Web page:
In the small town of New Home, thirty minutes south of Lubbock, stately houses in freshly paved residential areas face the dusty, flat horizon dotted with cotton rows, tumbleweeds, and dust devils. It’s an odd juxtaposition, but it ended up being the perfect environment for the first large-scale saffron farm in Texas, Meraki Meadows. Here, sisters Andrea McDonald and Lyneil Beck, their husbands, Karl McDonald and Andy Beck, and their combined total of six children grow the world’s most expensive spice.

Sometimes called red gold, saffron is primarily grown in Iran, where the county’s future as the world’s largest producer is threatened by sanctions and climate change. However, small growers in the United States—like the McDonalds and the Becks—are discovering the stigmas of the Crocus sativus flower can sell for between $20 and $75 per gram, according to Margaret Skinner, a research professor and extension entomologist who runs a listserv called SaffronNet at the University of Vermont. “You do the math—that’s approximately nine thousand dollars a pound, at minimum,” she says, adding that a one-acre plot has the potential to earn $100,000 by its third year of production. 

Skinner has been collecting data about climates and their corresponding challenges to share with farmers aiming to diversify their crops by planting saffron. “As it turns out,” she says, “Iran and West Asia are similar, temperature-wise, to West Texas.”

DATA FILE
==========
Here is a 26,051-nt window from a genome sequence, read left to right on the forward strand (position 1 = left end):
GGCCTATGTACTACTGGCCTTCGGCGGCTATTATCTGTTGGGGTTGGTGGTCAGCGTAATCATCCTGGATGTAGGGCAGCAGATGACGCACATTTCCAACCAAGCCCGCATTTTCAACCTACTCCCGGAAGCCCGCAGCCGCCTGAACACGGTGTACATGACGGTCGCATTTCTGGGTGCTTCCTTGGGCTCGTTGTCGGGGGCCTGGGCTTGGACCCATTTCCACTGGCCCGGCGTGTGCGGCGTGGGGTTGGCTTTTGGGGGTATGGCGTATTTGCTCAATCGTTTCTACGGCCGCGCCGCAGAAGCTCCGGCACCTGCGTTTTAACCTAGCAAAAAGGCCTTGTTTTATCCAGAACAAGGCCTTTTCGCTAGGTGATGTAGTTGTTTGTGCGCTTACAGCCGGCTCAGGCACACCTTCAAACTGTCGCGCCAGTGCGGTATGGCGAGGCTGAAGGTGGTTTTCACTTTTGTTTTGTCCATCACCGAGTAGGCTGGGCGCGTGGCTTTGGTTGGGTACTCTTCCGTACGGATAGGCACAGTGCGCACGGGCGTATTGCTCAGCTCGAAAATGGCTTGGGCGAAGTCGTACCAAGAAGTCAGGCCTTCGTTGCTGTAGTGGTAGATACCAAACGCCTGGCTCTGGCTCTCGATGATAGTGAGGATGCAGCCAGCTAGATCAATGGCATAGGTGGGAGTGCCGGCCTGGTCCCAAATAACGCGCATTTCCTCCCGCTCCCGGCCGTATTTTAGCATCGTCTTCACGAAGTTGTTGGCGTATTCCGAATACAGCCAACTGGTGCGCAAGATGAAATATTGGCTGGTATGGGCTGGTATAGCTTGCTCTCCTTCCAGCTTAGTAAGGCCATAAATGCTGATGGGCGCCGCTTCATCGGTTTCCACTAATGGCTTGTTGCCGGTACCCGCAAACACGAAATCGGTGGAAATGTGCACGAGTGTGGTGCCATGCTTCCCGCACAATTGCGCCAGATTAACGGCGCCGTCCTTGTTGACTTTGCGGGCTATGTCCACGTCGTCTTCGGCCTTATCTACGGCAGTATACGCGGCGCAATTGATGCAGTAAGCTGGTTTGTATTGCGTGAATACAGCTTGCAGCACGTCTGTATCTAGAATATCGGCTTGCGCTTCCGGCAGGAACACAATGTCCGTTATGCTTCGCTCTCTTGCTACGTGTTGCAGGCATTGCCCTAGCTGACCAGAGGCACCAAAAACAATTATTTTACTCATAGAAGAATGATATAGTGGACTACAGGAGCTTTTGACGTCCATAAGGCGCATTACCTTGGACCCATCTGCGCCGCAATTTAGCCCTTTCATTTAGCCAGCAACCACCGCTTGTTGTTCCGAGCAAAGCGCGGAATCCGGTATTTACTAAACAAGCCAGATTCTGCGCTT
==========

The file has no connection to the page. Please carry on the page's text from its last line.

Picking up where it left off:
That’s exactly what Karl found when he googled “most profitable small farm crop” and “crops that do well in West Texas.”

Karl had never had personal experience with farming (unlike the other adults in the family), but both Andy and Karl had worked for John Deere, as a software engineer and a territory customer support manager, respectively. Andrea is a special education teacher at New Home ISD, where Lyneil is the librarian. The idea to start a farming operation began during the COVID-19 pandemic, when the McDonalds moved from Monroe, Louisiana, to help the Becks run the New Home Church of Christ. The Becks had fifteen acres on their property they weren’t using. 

The McDonalds intended to move in for only a short time, with plans to build their own house nearby. But when the prices of real estate and construction materials spiked, the families decided to continue the living arrangement.

Karl had recently visited farms in California as part of an agriculture leadership class at the University of Louisiana, which he took for a career development certificate. He started thinking about the possibilities for the acreage in New Home. “The first thing I wanted to do was not pick a crop we were going to have to fight,” Karl said.

Harvesting saffron flowers.
Harvesting saffron crocus flowers. Courtesy of Meraki Meadows
The stigmas of crocus flowers.
The stigmas of crocus flowers. Courtesy of Meraki Meadows

Harvesting saffron crocus flowers requires a delicate touch, so heavy-duty equipment wasn’t necessary to get the process started. The families already had everything they needed: a small amount of land, simple equipment, and a lot of people.

When 20,000 crocus bulbs, or corms, arrived from Holland right before Labor Day in 2020, the six children understood they’d been commissioned for “straight-up torture,” as Brazos, Andy and Lyneil’s outspoken sixteen-year old son, jokes.